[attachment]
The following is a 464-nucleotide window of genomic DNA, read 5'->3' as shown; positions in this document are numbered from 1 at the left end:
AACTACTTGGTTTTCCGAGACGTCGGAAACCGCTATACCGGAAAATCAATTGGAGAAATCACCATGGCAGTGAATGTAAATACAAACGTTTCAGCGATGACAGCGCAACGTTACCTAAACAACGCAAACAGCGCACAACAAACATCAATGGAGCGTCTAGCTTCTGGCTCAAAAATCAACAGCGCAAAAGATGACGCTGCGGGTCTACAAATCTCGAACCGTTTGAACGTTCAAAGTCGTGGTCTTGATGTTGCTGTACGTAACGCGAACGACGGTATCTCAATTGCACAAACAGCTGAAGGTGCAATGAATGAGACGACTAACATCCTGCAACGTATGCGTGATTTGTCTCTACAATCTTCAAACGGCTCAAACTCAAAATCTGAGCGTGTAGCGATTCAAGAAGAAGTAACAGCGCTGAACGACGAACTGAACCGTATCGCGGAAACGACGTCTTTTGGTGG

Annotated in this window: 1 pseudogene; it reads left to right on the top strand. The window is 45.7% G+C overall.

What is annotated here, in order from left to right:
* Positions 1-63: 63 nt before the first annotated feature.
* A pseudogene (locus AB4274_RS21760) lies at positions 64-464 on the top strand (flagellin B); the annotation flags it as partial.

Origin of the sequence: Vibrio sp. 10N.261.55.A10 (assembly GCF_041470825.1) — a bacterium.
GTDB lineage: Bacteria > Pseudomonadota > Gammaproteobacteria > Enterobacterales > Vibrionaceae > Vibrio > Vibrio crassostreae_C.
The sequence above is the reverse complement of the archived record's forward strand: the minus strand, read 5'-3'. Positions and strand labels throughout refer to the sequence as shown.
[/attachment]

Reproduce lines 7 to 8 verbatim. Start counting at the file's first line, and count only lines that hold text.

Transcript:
Origin of the sequence: Vibrio sp. 10N.261.55.A10 (assembly GCF_041470825.1) — a bacterium.
GTDB lineage: Bacteria > Pseudomonadota > Gammaproteobacteria > Enterobacterales > Vibrionaceae > Vibrio > Vibrio crassostreae_C.